I wouldn’t bother with a US mailbox until you are sure you need one but YMMV.

    The one thing I had, was an internet based US phone number (you can get through Skype or other means (I’m out of date now haha) and used Upwork to have a US based person available to answer a low volume of calls – it was a bit to manage as sometimes candidates were strong on promises and short on delivery. Had I have had a bit more business, I would have considered an Agency to do this.

    As to your entity, you really have the same choice as any Australian-facing business and this can have long-term consequences.

    Sole-trader, Trust, Company or Trust with Company acting as Trustee for the Company.

    Again an Accountant is your best bet. @jamesmillar has always provided good advice to Soler’s.

    Cheers
    ~Paul

    #1243487
    Ana
    Participant
    • Total posts: 5
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    Hi @paul-fs-concierge

    Thanks so much for taking the time to comment on my post and for the encouraging words!

    Yes, I’ll definitely be looking for an accountant that knows about this type of business setup, for sure! I just thought this place would be a good place to start gathering some knowledge as my first steps 🙂

    I’m glad to hear you’ve had experience with a US-based website from Aus! I’ve been reading up a bit more and I’m leaning towards your exact sentiment regarding keeping all the tax and business stuff in Australia and just keeping the US dollars coming in!!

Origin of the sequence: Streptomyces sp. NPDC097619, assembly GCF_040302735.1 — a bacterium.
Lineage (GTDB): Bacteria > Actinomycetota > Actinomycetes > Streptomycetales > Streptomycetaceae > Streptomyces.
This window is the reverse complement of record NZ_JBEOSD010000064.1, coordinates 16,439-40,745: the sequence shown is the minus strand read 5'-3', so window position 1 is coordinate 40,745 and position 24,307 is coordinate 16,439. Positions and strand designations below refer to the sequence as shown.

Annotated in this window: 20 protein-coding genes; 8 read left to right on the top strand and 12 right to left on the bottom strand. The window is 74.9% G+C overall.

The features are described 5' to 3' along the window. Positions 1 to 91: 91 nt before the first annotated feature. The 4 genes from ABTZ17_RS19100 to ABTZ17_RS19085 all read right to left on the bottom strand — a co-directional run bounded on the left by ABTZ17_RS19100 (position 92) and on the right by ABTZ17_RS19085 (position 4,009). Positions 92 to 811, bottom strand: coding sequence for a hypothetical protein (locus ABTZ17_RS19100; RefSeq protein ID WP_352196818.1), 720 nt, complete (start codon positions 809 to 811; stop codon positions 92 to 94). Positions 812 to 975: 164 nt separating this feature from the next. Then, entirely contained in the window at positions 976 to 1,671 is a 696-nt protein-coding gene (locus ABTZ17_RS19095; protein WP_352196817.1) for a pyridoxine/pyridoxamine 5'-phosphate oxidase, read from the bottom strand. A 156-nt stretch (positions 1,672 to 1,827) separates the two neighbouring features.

Would you mind if I ask if you set up a company PTY for that business here in Aus and used some sort of virtual US mailbox? I was looking at doing that too. A US address would look better on my invoices… I guess? (or am I just overthinking that? )

    Thanks so much again! 🙂
    -Ana

    #1243570
    Paul – FS Concierge
    Keymaster
    • Total posts: 3,488
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    Hi Ana,

    I understand your thought process as I lived through it.

    My business was making about 50K AUD (converted) at the time and it was my side hustle while I was working a full time job.

    I was a sole trader as my business was very low risk of having an insurable event occur and didn’t have turnover that warranted anything more than registering an ABN.

    Basically, I am straying into Accountant’s territory (and shouldn’t because things may have changed and/or, your circumstances may be different and Tax Law can be un-forgiving if you “hope” you are right – you MUST be right or potentially pay the consequences) – but being a sole Trader was the lowest cost option for me and suited me at the time. A lot of soloer’s never have a Company or Trust. Ever. Again Accountant’s can advise your best option but seek the advise of a few because some will try to up-sell you on expensive options you don’t need.

    In any quarter, had I done more than 1/4 of the GST threshold, I would have been required to register for GST.

    Depending on the nature of your business – (you haven’t stated what it is), you may need to consider public liability insurance and be aware of the situation in Australia and the US. Another issue is product returns if you have any and how you handle them.